A lot can happen in a negotiation that can stall progress and have you stuck in a place where it feels like you’re going in circles and not getting anything done. Shifting your negotiation from a conversation where people are exploring to a conversation where people are agreeing to terms rarely happens incidentally. There’s a process both sellers and buyers can follow to help them close out quality deals more efficiently.
Closing Deals as a Seller
As a seller you can begin to guide conversations with interested parties from the inquiry phase to the serious offer phase by following the process and the guidelines below.
Inquire & Establish Transparency
If the buyer is not accepting your deal, then there might be some reasons behind it. Understanding your potential buyer and their barriers, and finding out what’s preventing them from moving forward is key.
Sellers need to try and prompt the buyer to be as open, trusting and honest as possible. Inquire with the buyer throughout your negotiation to understand what they value, and the reasons that impelled them to ask about your business in the first place. This information will help you tailor a more persuasive pitch that caters to your buyer and their motivations. It might also provide you with the reasons that the buyer is hesitant so you can see if there’s anything you can do to change their mind and close a deal.
Tip: Research shows that people have a tendency to reciprocate in negotiations. To elicit information exchange from your buyer you can begin by informing them that you’re going to share information that is not included in the listing. This can impel them to be more honest and transparent, and can help you gradually build the trust needed for a good negotiation.
Compromise in installments to ensure that your compromises are bringing your negotiation closer towards agreement. For example, rather than knocking 30% off of your asking price in one swoop, try splitting that 30% into 2 or 3 smaller and separate concessions. Label and communicate those compromises to your buyer to ensure that they feel that you are offering your absolute lowest. Your buyer is more likely to be in close out deal mode when they are under the impression that you’ve offered the best you possibly could.
Nudge when Necessary
If your negotiation has prolonged, and the buyer you’re speaking to has not made a serious offer, begin to nudge the buyer into making a decision. You can do this by summarizing all the value points and benefits your business would offer the new buyer and then inquire by explicitly asking whether they want to make an offer. If they don’t, and there’s nothing you can do to change their mind, then there’s no point in continuing the negotiation.
If you’ve made an offer and the negotiation gets stalled at a place where the buyer won’t concede, or agree to the terms you’re suggesting, begin to make it clear that concession making is done from your end. This too can impel your buyer to make a decision about whether they want to continue the negotiation or move on.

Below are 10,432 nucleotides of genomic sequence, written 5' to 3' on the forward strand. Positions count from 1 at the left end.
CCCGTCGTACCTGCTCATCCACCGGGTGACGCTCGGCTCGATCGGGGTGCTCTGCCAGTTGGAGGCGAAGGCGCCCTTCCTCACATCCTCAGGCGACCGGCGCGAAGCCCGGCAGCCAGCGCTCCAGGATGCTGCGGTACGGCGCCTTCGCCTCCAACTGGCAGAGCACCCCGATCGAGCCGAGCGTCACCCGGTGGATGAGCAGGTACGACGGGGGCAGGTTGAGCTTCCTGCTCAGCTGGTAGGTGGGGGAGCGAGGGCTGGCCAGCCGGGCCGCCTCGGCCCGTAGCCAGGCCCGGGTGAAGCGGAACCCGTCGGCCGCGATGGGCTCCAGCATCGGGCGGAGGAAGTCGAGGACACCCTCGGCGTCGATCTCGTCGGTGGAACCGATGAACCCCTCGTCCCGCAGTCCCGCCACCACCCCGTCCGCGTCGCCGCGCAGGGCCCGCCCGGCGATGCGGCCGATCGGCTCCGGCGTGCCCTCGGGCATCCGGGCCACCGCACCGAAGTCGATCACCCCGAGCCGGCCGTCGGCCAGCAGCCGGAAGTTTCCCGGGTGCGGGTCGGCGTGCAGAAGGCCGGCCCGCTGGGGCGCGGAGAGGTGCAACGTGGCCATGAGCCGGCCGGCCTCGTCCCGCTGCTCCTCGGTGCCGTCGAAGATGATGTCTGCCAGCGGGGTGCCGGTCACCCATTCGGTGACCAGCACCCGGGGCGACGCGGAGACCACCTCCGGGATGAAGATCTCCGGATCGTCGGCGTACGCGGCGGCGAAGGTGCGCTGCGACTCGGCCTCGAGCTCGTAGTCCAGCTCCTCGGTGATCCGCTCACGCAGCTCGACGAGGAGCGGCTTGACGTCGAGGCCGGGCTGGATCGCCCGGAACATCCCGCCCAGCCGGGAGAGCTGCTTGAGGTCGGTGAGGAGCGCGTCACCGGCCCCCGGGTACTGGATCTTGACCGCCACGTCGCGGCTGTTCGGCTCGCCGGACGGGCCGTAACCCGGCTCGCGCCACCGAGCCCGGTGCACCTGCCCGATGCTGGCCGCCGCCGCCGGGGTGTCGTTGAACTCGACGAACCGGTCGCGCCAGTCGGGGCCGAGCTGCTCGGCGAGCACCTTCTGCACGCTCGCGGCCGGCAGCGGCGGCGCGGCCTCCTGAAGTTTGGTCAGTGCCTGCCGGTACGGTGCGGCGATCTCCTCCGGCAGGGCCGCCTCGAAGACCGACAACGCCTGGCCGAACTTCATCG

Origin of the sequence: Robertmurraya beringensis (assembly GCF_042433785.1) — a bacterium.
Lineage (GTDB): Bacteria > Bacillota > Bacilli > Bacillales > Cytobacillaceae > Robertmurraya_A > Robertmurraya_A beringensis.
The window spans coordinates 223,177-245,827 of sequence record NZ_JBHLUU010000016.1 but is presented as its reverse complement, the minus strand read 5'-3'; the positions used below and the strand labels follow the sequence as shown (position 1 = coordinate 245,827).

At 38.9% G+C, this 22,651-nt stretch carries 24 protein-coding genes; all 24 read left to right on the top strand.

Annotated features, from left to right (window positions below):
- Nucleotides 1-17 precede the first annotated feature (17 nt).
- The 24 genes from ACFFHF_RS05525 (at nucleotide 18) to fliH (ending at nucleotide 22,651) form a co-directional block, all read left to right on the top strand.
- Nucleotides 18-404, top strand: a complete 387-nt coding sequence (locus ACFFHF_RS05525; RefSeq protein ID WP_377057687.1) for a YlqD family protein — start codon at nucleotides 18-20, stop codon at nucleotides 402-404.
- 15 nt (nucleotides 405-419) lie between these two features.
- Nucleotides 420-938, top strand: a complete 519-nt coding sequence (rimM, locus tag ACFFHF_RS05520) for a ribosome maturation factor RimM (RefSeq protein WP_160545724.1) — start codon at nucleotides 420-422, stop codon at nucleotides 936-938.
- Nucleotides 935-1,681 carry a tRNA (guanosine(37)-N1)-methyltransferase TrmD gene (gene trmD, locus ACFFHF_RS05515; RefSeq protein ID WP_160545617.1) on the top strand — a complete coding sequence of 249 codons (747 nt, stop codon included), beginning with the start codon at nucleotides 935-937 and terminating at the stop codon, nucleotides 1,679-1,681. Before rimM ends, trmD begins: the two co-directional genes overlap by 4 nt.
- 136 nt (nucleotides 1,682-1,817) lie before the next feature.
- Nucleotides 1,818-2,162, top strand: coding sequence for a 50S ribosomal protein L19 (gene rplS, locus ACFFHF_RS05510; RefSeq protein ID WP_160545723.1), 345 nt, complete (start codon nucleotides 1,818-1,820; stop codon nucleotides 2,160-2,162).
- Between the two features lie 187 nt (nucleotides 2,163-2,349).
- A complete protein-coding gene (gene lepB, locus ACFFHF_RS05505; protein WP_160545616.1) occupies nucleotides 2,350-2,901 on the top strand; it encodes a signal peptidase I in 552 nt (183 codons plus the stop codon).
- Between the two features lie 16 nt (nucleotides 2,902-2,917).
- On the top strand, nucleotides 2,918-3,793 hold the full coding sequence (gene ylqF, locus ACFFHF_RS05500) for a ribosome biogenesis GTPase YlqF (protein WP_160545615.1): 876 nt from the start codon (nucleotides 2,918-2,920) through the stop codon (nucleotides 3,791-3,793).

Tip: Before nudging, make sure you’ve asked the buyer what is holding them back. The impediment for them to agree could be something easy for you to fulfill.
Closing Deals as a Buyer
As a buyer you can begin to guide the conversation with your counterparty towards a deal with favorable terms by applying some of the suggestions below.
Use Contingency Contracts
When negotiators have a difference of opinion about how the future of the business will unfold, they usually try to persuade the other to change their opinion. If you disagree with the seller on key facts about the business, a more fruitful approach to helping you resolve that disagreement and closing a deal is to use a contingency contract. Contingency contracts are “If this happens, then we do this” agreements. For example, you could agree that if the business continues to attract x new customers per month, the buyer will pay x amount for the business. But if the number changes, then the buyer pays a different amount.
Contingency contracts can be used in negotiations to help both parties reduce risks related to uncertainties of the future, and resolve disagreements that would otherwise hinder a closing of a deal.
Nudge when Necessary
If you’re near the closing of a deal but need the seller to budge or concede on some aspects of their offer, you can nudge them to try and get them to compromise. One way to nudge, is to identify your alternative options to purchasing the current business, and share those options with the seller. For instance, a buyer can let the seller of a content site know that their alternative option is to purchase a starter site and build the content out themselves, or if this deal won’t work out, that they will purchase another business altogether. Nudging works well if your alternative options are similar in nature and provide better value or are priced more competitively.
Tip: This strategy only works well if the seller is eager to agree to your terms, and does not have other comparable offers.
There are a number of issues that arise in a negotiation that hinder a closing of a deal. Whether you’re a buyer or a seller, converting a negotiation from a conversation to a closed deal happens when you actively manage the exchange to impel both parties to co-seek and co-find their win-win agreement.